Speaker directs probe into death of minor during blood donation

Speaker Mike Ocquaye

The Speaker of Parliament, Aaron Mike Oquaye, has directed three committees in Parliament to investigate a blood donation exercise by the National Blood Service at Adjen-Kotoku Senior High School, in the Ga West Assembly, that led to the death of a minor.

The committees are the Constitutional and Legal Affairs, Gender and Children, and Health.

Additionally, the Speaker also requested Dr Bernard Okoe Boye, Member of Parliament for Ledzokuku, Dr Zanetor Agyaman-Rawlings, MP for Klottey Korle and Mr Alex Afenyo Markin, MP for Afutu, to join the three committees and report to the House in two weeks to enable the Attorney-General take over the prosecution of the case.

Donation exercise

The directive follows a statement by Mr Afenyo Markin on the floor of the House to the effect that a blood donation exercise carried out by the National Blood Service (NBS) at the Adjen-Kotoku SHS on February 26 had led to the demise of a student, with several others being hospitalised.

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Prof Oquaye stressed the need to tighten the law on blood donation by minors to prevent the abuse of children.

He said no teacher or school authority has the right to draw the blood of a child without the written consent of their parents.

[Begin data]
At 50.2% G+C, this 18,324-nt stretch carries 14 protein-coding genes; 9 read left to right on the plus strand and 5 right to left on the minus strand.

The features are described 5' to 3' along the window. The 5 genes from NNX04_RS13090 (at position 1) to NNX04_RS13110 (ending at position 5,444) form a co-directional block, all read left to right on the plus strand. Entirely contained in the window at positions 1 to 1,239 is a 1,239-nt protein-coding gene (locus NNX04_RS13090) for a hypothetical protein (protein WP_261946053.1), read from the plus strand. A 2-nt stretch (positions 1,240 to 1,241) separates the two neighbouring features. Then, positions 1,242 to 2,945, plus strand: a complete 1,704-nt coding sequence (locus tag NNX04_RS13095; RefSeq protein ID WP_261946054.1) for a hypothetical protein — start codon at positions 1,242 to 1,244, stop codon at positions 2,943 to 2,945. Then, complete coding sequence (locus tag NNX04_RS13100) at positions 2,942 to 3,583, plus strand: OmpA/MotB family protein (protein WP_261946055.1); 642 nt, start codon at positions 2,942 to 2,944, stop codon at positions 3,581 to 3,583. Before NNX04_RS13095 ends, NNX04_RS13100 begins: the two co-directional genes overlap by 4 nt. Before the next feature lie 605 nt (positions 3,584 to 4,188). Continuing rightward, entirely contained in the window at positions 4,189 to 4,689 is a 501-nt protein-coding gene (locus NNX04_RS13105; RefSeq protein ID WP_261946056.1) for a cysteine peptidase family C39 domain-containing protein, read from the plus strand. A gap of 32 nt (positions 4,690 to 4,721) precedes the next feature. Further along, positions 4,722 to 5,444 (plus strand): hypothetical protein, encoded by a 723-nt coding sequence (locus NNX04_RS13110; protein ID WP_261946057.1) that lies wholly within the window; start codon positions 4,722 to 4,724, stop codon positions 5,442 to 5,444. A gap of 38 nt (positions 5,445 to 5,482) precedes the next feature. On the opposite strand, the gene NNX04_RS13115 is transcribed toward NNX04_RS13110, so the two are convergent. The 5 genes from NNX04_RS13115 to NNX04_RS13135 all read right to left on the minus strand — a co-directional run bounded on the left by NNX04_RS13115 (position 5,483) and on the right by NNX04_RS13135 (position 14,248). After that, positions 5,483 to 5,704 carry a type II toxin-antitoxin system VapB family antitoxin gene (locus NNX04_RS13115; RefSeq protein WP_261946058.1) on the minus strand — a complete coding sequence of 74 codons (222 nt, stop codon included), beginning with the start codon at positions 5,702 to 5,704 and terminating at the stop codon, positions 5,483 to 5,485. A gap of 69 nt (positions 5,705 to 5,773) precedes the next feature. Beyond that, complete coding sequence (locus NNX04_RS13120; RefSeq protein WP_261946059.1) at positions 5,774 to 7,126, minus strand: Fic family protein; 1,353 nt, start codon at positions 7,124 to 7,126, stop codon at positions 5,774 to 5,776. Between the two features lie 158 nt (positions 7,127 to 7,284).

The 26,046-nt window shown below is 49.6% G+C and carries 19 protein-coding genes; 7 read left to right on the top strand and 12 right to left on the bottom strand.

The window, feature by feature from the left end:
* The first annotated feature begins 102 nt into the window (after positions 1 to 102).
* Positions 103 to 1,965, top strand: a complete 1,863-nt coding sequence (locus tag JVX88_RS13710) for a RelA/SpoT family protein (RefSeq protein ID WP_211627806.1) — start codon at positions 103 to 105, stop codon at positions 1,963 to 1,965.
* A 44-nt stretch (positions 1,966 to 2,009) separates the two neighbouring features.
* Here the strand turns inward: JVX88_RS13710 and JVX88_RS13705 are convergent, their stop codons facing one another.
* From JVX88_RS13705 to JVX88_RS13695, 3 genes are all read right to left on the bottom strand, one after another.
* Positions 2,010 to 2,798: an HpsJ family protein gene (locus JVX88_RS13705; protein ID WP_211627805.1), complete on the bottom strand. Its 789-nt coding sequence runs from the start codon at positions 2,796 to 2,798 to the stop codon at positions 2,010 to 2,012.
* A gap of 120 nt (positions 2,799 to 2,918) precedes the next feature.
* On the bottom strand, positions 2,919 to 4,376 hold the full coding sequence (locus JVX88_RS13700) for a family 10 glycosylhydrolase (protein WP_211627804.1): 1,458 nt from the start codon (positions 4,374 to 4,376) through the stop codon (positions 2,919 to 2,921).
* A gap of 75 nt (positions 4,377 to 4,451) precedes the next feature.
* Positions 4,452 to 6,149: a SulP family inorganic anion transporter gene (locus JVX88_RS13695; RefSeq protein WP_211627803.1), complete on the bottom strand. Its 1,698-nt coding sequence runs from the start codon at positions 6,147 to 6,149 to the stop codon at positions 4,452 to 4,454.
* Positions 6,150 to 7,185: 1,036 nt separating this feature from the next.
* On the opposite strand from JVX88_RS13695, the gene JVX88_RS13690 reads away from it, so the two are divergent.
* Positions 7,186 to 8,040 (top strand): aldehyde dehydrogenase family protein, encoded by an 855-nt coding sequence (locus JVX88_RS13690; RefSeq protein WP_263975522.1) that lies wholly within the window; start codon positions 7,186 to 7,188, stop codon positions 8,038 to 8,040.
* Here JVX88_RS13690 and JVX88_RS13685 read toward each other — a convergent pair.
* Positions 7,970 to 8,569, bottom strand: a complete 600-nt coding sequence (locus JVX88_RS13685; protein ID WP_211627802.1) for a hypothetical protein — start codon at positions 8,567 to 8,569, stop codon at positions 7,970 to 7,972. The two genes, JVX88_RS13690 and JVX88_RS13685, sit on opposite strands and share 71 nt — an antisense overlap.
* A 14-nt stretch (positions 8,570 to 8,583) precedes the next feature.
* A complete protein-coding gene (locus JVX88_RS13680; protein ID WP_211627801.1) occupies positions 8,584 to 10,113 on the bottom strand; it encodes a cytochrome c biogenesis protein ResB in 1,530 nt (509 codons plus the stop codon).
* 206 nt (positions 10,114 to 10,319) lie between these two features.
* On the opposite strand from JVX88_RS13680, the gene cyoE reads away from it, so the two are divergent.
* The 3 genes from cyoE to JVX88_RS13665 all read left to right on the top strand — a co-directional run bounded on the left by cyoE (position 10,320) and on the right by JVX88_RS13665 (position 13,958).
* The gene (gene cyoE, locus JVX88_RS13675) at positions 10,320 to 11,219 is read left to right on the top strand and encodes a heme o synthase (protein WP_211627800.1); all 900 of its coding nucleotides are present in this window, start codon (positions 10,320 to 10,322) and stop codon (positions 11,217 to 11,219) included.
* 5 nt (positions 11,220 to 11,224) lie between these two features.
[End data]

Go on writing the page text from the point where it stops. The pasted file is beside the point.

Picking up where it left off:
He regretted that, from his readings, the child was actually compelled to give two pints of blood, which he described as exploitative.

Prof Oquaye emphasised the need for public education on the procedures that should be followed during blood donation exercises.

He, therefore, charged the House to consider the issue thoroughly so that the Legislature would be seen as being responsive to the needs of the people who sent them there.

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Need for investigations

Mr Afenyo Markin, in his statement, said on Thursday, March 5, his attention was drawn to the news item on Peace FM concerning a blood donation exercise at the school, which left many of the students hospitalised.

He said the report indicated that some of the students who were reluctant to participate in the exercise were, however, coerced by school authorities to do so.

He said the required age for blood donation in Ghana ranges from 17 to 60 years, saying for those below 17 years, parental/guardians’ consent must be sought.

Mr Afenyo Markin said the donors are also to take a short physical examination to make sure the donation is not hazardous to the health of the prospective donor. He expressed surprise that the NBS would supervise blood donation without any precaution.

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“The blood donation that took place at the Adjen-Kotoku Senior High School Campus, without considering the age factor of the students and also seeking parental consent, has led to the unfortunate demise of this young school boy,” he said.

He, therefore, appealed to the Speaker for urgent investigations into the matter to bring to book all persons found culpable and compensate the bereaved family for the loss.



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